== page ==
Of course, no one thinks anything of it but it's a good hour before I manage to regain my composure. I keep back in the queue and pull up my bandana to mask my face and my welling eyes. This upsurge of emotion surprises me. It's been a hard week, this is a hard day, we've all been through so much together, and I am really trying. I've let Greco down; he can do it, but I can't. 

Down the other side of the mountain we descend, leaning back in the saddle to shift our weight for the horses. It's so steep it's precarious, but Greco is sensible and the horses are sure-footed, despite the occasional slip. 

After half an hour of this we level out and rejoin a trafficked rural road. The occasional vehicle lumbers past us, tooting its horn, and intermittent motorcycles race behind them. But suddenly we approach them again from behind, backed up, with drivers out of their trucks milling about, looking down over a lip where the road falls away. It's a washout. The road is gone. The mountainside has taken it out. It seems an ongoing battle between constructed roads and sodden mountains here. As we get close to the edge we see down into the maw of the abyss (as we all afterwards refer to it); looking back at us is a truck stuck on the rise, driver's head out the window. No one believes that the five or six men (locals, it turns out, there for the afternoon entertainment) on a half-inch rope tied to the front of the truck are going to accomplish anything. But with it over their shoulders like the winning leg of a tug-of-war, they crest the lip of the abyss at a run, big smiles on all their faces. Up comes the truck. 

For horses, it's no problem. We dismount, guide them through the throng of vehicles and people, ably aided by Pete from our logistical support crew who turns up in the work truck looking authoritative in orange vest wielding a "PASEO" (slow) sign.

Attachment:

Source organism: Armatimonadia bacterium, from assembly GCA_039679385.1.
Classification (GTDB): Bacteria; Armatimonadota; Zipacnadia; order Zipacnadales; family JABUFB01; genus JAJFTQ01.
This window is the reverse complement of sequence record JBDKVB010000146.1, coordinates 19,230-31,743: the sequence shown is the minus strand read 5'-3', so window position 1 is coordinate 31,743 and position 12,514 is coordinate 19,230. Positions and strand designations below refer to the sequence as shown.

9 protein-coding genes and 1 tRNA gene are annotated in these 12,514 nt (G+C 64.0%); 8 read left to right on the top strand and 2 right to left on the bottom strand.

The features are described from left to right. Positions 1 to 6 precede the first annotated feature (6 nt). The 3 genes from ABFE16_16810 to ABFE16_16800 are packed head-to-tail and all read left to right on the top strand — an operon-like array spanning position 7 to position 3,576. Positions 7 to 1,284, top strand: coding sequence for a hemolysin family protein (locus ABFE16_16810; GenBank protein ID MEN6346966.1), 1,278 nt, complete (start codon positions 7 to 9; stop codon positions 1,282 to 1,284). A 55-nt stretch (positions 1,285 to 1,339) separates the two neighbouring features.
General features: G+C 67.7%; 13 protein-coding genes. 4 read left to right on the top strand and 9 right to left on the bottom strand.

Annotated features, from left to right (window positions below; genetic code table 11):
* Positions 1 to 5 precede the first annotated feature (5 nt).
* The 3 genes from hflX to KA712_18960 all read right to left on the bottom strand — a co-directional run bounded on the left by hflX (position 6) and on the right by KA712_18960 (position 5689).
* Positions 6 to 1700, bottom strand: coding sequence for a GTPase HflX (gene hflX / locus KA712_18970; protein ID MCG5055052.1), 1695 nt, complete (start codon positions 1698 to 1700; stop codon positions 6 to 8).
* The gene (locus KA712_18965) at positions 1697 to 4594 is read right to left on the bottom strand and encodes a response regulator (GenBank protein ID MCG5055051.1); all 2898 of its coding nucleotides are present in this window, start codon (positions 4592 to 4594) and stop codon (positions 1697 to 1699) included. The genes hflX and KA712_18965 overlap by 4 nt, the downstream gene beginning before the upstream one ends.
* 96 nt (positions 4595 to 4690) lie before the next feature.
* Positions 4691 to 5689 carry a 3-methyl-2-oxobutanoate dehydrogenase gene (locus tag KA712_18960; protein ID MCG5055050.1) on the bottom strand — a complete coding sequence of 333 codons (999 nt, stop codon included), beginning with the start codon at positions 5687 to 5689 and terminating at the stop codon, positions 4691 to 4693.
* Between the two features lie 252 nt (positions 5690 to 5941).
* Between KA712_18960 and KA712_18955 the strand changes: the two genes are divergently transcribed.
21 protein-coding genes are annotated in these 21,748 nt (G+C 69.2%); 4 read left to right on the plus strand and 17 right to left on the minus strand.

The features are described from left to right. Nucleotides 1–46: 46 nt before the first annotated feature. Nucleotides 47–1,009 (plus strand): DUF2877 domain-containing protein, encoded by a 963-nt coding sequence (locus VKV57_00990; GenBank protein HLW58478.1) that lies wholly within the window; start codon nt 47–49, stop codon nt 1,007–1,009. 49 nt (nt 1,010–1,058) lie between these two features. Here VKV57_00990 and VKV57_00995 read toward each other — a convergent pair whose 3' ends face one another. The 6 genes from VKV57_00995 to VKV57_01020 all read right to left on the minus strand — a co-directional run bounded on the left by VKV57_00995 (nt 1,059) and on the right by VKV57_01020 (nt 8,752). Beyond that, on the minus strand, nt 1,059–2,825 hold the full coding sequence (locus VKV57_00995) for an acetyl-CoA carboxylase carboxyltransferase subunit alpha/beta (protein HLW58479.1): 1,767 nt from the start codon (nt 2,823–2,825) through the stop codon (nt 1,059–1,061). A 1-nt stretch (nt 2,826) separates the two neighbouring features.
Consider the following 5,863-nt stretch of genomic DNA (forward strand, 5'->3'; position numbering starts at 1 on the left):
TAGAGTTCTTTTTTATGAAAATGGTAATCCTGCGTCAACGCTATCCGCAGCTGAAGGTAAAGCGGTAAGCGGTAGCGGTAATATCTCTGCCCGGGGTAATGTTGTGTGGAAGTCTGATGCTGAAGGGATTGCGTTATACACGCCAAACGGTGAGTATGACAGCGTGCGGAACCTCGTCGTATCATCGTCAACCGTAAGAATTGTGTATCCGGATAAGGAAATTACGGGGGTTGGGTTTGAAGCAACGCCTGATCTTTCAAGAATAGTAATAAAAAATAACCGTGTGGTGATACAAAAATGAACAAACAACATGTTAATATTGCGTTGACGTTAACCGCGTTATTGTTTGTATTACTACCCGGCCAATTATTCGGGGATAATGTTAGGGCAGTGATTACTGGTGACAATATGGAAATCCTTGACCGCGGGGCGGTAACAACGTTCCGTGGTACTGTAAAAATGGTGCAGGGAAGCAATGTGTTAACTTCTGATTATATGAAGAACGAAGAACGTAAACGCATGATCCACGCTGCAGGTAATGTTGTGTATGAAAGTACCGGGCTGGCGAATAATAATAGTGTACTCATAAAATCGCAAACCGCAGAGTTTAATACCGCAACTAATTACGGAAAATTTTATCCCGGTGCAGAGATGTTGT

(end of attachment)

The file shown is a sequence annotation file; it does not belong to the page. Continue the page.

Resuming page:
An hour or two later in a sudden but regular late afternoon rain we finally arrive at the stables where we will say goodbye to our horses. We dismount, untack, and Marc approaches me... to congratulate me on my performance. I lament to him my failure on the hill and he reassures me; he says even he, with all his experience, sometimes loses his balance in a canter. I didn't let down anyone. I kept up, controlled my horse, and we arrived on time. I should be pleased, he says, at the day's accomplishment. It was a hard ride, even for the experienced.

I go to say goodbye to Greco. I wrap my arms around his neck and I can barely keep from blubbering. They give so much, Marc says, and he's right. Greco worked so hard, for me, for what I asked him to do. You really forge a bond because of the hard work you do together. After all, the zenith of good riding is to become one with the horse.

I go to my room, get in the shower stall, turn on the water and, in my first moments alone, it all comes out: all I can do is bawl. A full release of the whole day's emotions. I'm proud of myself, humbled by the challenge, relieved at the success and sad it's all over... it's all too much. My sobbing tears merge with the water streaming down my face.

I did it.